Collecting on Rising Interest Rates

By John Papaevgeniou, Founder and CEO of Relational

Improving your firm's debt collection efforts may be the best way to prepare for higher interest rates. Debt collection opportunities usually increase when rates rise because higher rates lead to more non-performing loans. There are reasons to believe that interest rates will continue to increase, although the reasons differ from country to country.

Interest Rates Are Rising Again

Interest rates are finally starting to rise again as economic conditions improve in some parts of the world. The Federal Reserve raised interest rates by about one percentage point during the last year in the United States, which has also pushed up rates in other countries. International investors who were borrowing in low interest rate US dollars and lending to high interest rate developing countries had to scale back their lending or find another source of funds. Many emerging economies borrow substantially in dollars, which means that they are directly impacted by higher US rates. Interest rates remain lower in many parts of the eurozone, so some international financial firms have switched to borrowing in Europe and lending elsewhere. The result is that less capital is available in Europe, and interest rates are now headed higher in many euro area countries as well.

Higher Rates Increase Default Risk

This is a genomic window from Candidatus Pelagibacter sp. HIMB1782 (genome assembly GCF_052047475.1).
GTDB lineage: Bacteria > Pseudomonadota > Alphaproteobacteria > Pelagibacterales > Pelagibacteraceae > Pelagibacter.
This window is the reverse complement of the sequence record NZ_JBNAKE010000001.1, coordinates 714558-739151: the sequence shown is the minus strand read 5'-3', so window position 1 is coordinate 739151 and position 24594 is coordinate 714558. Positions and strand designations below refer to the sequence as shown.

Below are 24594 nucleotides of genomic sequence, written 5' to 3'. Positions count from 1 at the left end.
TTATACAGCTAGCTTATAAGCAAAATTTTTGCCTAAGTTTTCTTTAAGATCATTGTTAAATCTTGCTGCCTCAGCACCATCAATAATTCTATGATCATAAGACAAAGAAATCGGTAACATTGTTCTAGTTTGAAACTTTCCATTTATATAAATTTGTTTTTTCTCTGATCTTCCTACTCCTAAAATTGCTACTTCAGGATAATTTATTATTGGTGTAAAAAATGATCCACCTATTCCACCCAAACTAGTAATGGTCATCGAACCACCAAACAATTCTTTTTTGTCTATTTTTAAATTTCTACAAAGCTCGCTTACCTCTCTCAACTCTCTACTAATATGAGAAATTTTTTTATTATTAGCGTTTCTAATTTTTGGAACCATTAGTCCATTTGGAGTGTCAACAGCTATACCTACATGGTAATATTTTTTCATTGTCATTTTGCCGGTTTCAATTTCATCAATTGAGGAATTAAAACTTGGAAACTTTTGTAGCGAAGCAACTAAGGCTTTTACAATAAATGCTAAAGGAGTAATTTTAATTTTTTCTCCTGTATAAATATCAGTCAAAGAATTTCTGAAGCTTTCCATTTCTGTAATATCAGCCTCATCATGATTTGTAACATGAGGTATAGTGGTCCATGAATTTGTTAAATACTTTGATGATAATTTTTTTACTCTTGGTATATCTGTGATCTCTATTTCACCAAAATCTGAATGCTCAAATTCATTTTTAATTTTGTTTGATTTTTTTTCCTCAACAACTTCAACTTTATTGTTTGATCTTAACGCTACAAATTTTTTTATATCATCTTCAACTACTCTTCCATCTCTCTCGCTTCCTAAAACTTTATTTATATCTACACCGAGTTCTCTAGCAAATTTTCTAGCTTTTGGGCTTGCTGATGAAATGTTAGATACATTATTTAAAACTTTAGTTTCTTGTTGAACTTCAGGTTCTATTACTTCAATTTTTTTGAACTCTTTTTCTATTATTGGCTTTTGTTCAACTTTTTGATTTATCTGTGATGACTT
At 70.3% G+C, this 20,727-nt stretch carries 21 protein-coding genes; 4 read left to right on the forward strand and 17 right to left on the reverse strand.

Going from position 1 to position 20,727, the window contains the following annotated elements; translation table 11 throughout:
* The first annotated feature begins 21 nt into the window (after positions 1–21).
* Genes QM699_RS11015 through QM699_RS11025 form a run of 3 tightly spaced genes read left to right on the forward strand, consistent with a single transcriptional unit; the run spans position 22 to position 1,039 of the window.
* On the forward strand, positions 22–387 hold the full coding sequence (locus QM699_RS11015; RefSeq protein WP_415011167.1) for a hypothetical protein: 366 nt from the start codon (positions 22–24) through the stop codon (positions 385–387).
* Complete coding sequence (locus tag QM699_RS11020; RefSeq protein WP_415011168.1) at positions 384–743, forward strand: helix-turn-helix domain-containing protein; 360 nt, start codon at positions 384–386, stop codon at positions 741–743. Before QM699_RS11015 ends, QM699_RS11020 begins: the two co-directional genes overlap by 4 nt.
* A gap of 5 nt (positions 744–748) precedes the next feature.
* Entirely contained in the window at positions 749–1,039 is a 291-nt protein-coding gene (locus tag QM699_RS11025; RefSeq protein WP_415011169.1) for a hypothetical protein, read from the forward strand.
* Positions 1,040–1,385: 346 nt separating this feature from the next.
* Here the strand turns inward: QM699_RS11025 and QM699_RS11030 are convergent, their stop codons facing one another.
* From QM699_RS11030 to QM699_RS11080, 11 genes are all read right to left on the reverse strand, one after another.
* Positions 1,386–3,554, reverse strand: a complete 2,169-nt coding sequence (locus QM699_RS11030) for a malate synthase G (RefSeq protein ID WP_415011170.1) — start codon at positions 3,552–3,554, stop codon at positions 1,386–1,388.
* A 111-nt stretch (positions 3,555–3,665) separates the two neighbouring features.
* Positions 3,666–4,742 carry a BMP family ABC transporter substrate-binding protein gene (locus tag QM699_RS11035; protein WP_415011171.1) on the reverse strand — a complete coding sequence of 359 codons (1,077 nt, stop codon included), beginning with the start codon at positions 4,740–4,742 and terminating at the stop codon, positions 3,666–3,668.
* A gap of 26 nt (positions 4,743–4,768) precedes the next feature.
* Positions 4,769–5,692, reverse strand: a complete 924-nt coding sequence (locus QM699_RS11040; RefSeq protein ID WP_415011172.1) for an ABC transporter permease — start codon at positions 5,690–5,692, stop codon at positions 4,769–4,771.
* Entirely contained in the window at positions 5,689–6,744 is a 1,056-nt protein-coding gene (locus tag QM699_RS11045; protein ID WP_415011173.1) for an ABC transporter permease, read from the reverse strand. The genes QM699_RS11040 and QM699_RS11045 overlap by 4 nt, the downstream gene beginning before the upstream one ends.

Regardless of the cause of rising rates, the effect is that more receivables are at risk. Higher interest rates have already increased the number of defaults in some developing countries, and higher default risk leads to higher interest rates. Default has often become a self-fulfilling prophecy during the last decade. While it is possible that we have finally emerged from the debt deflation cycle, history suggests caution. As interest rates and defaults rise, collections become an increasingly important part of every business.

Collections Hedge Against Default Risk

Revenue from debt settlements often grows when other aspects of a business are struggling. The direct effect of defaults is to increase the number of receivables in collections, so there is more work for collectors to do. Secondly, the real value of receivables increases when enough loans default to create the type of deflation that we have experienced in Europe over the last ten years. If a firm spends more on collections and defaults increase, then that firm will be better prepared and reduce or even avoid losses. On the other hand, that firm will experience smaller gains during an unexpected economic expansion. The end result is that investments in collections technology act as a hedge when loans default.

Improving Collections

It is generally advantageous to upgrade collections software before defaults occur for budgetary and tax reasons. Collections improve revenues when debtors default during downturns, but budget cuts mean that funds for new collections systems may not be available when they are needed. Furthermore, the cost of new software can usually be deducted as a business expense when firms are profitable. Firms that wait until the default rate is higher to upgrade collections systems risk losing the deduction along with their profits.

Time to Collect

It is very likely that defaults will rise if interest rates continue to increase, but investing in collections software gives firms a way to minimize the damage. Non-performing loans can be made to perform again by settling debts. However, it may be necessary to upgrade collections software before default-driven budget cuts occur. This is the time to protect your business; this is the time to upgrade; this is the time to collect on rising interest rates.

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